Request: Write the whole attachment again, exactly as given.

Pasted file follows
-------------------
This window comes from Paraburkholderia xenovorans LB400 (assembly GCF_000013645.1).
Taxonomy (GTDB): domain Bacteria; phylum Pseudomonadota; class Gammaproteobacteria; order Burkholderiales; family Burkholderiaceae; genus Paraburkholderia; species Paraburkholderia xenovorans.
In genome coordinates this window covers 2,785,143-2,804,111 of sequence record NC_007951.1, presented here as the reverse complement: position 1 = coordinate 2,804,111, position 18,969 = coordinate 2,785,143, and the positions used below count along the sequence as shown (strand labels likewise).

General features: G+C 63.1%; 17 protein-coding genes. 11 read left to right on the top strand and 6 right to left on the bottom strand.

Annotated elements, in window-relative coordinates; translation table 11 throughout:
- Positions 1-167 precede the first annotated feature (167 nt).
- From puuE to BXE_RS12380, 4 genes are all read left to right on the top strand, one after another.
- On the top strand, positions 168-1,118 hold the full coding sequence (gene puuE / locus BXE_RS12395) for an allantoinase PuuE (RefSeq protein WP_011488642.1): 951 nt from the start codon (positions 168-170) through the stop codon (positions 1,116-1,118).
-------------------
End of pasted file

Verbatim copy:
This window comes from Paraburkholderia xenovorans LB400 (assembly GCF_000013645.1).
Taxonomy (GTDB): domain Bacteria; phylum Pseudomonadota; class Gammaproteobacteria; order Burkholderiales; family Burkholderiaceae; genus Paraburkholderia; species Paraburkholderia xenovorans.
In genome coordinates this window covers 2,785,143-2,804,111 of sequence record NC_007951.1, presented here as the reverse complement: position 1 = coordinate 2,804,111, position 18,969 = coordinate 2,785,143, and the positions used below count along the sequence as shown (strand labels likewise).

General features: G+C 63.1%; 17 protein-coding genes. 11 read left to right on the top strand and 6 right to left on the bottom strand.

Annotated elements, in window-relative coordinates; translation table 11 throughout:
- Positions 1-167 precede the first annotated feature (167 nt).
- From puuE to BXE_RS12380, 4 genes are all read left to right on the top strand, one after another.
- On the top strand, positions 168-1,118 hold the full coding sequence (gene puuE / locus BXE_RS12395) for an allantoinase PuuE (RefSeq protein WP_011488642.1): 951 nt from the start codon (positions 168-170) through the stop codon (positions 1,116-1,118).